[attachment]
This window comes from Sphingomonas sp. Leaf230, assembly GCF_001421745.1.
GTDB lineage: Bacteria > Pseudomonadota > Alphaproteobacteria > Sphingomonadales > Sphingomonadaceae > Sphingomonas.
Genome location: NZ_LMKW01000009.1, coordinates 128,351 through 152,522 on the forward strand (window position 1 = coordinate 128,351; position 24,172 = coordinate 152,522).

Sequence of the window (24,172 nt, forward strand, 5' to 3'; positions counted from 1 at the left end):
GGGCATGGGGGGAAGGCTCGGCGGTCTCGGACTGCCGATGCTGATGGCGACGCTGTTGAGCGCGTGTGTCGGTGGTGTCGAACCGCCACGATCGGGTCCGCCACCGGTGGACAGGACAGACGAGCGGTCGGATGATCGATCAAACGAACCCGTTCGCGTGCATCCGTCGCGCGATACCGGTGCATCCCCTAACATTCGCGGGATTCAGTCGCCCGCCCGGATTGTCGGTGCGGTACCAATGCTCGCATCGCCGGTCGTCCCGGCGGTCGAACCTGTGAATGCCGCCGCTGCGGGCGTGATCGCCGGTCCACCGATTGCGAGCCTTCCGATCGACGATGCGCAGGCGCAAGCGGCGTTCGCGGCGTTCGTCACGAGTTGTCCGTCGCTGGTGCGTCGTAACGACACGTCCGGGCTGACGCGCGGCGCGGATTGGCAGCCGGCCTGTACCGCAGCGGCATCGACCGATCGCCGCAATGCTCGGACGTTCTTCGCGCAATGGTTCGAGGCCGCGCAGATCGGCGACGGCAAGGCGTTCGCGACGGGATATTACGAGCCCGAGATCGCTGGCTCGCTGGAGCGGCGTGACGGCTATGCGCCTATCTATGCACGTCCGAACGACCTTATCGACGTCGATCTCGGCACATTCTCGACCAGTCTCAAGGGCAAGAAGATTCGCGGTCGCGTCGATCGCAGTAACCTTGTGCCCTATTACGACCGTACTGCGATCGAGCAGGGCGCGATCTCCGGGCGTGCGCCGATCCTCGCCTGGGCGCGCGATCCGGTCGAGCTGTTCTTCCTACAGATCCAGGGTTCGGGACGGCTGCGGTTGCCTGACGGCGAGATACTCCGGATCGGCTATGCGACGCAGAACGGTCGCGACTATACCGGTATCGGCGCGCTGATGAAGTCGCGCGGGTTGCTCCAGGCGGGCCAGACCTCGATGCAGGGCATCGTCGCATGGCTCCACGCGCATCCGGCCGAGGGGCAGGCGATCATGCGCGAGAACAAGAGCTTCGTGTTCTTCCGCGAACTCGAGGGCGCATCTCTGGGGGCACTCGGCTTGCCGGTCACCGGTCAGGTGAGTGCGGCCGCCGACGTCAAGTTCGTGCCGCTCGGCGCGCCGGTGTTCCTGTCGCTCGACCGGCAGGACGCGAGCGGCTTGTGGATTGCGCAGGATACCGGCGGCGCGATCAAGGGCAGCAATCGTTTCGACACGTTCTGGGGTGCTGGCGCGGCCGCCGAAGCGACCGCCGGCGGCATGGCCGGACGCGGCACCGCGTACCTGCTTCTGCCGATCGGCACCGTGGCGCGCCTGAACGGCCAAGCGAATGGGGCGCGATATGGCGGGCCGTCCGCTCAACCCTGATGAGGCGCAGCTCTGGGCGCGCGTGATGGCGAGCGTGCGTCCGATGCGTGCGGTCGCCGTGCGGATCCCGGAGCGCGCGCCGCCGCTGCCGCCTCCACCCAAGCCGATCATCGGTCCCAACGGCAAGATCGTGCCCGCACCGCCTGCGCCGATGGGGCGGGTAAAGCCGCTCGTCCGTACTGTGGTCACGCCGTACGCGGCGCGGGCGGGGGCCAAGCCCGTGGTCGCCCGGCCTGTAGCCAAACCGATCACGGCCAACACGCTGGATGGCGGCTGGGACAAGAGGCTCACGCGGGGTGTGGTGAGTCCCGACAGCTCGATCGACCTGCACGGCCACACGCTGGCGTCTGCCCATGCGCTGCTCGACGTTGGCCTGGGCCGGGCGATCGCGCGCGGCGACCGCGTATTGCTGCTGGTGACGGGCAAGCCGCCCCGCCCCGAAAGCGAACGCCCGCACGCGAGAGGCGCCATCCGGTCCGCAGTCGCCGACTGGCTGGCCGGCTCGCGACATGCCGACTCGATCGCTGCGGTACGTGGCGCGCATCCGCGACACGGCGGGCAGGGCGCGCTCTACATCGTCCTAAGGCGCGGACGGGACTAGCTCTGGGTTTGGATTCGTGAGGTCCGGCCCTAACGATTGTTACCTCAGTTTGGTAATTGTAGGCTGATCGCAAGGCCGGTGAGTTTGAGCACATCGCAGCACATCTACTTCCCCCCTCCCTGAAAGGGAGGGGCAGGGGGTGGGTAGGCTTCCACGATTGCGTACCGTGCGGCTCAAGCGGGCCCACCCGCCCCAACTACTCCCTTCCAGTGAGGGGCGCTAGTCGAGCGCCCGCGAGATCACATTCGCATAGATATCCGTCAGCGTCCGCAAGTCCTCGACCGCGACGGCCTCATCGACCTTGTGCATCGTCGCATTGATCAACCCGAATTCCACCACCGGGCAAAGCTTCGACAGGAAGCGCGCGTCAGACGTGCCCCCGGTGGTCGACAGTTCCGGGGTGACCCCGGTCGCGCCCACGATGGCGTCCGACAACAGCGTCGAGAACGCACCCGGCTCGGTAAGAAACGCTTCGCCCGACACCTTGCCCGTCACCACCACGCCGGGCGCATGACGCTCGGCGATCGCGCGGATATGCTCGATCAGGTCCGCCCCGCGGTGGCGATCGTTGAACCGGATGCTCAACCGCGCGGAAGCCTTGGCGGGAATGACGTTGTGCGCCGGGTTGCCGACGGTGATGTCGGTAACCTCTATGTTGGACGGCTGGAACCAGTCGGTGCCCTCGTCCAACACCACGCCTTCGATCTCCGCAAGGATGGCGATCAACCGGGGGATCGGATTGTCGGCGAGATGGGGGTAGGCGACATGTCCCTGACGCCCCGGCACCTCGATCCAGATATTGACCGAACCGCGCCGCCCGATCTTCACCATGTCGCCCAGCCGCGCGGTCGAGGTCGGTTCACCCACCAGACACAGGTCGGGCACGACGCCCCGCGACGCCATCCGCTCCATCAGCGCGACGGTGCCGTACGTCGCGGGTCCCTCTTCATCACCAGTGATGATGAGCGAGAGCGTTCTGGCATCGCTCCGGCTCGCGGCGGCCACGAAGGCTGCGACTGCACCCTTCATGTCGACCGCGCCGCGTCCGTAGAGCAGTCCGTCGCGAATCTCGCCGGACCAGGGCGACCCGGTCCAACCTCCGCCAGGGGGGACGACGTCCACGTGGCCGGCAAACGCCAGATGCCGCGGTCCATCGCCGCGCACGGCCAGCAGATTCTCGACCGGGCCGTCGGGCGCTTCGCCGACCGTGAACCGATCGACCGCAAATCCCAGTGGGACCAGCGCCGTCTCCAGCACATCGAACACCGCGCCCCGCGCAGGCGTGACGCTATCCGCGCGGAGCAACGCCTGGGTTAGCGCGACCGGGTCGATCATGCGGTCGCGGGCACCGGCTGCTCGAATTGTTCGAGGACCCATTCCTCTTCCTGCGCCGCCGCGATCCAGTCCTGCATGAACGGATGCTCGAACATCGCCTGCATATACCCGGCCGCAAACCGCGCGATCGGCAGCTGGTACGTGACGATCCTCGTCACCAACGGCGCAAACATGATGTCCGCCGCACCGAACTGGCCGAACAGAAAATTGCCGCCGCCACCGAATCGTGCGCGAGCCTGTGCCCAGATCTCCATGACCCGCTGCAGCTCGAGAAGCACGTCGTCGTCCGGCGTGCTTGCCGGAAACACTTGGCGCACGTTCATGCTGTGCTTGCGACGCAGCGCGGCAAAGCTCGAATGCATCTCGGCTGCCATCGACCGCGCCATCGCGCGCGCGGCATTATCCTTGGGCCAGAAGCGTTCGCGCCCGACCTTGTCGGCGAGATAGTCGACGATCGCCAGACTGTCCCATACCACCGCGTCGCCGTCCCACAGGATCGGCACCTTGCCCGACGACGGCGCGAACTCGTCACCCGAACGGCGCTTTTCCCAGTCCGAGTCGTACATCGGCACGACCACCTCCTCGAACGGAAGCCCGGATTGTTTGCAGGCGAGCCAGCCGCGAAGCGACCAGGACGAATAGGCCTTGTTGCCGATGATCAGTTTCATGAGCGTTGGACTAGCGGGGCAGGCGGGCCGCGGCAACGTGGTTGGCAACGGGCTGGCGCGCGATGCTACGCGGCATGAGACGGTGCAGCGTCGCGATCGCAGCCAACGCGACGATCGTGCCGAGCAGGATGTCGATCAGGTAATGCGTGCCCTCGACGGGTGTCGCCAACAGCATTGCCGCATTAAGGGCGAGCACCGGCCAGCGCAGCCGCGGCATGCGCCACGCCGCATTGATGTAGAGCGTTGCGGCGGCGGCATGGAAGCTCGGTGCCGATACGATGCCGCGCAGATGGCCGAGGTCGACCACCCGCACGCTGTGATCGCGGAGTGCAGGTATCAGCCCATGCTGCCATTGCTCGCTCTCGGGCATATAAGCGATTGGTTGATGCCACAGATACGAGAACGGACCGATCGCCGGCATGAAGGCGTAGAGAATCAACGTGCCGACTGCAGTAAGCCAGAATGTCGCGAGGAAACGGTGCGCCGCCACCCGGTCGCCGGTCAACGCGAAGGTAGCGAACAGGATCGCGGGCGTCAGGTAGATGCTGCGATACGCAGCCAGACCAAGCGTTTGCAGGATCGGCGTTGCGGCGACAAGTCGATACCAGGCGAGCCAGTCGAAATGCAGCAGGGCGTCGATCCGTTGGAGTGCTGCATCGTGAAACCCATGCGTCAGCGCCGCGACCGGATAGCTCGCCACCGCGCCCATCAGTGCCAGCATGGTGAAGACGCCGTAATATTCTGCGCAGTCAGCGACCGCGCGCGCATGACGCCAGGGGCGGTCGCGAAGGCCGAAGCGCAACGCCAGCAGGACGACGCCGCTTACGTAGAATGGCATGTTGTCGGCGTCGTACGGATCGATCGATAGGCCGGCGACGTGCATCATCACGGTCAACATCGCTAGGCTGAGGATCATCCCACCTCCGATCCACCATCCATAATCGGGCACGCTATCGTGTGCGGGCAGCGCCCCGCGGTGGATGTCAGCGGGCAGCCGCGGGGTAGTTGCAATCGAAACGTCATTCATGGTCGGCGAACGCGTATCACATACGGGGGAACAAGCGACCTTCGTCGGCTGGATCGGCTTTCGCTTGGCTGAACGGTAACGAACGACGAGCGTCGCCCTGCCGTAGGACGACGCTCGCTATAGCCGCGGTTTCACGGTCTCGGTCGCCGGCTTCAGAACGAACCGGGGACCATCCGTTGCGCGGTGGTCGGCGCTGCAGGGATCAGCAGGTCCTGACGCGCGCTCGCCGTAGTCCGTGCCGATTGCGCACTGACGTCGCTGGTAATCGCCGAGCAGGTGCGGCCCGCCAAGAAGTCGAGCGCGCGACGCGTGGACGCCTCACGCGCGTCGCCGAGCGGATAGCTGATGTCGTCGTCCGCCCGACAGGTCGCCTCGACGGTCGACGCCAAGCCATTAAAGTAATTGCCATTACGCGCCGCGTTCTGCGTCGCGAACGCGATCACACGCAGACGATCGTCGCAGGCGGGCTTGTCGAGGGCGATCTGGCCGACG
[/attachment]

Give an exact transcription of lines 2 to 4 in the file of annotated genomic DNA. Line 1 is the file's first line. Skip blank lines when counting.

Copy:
GTDB lineage: Bacteria > Pseudomonadota > Alphaproteobacteria > Sphingomonadales > Sphingomonadaceae > Sphingomonas.
Genome location: NZ_LMKW01000009.1, coordinates 128,351 through 152,522 on the forward strand (window position 1 = coordinate 128,351; position 24,172 = coordinate 152,522).

Sequence of the window (24,172 nt, forward strand, 5' to 3'; positions counted from 1 at the left end):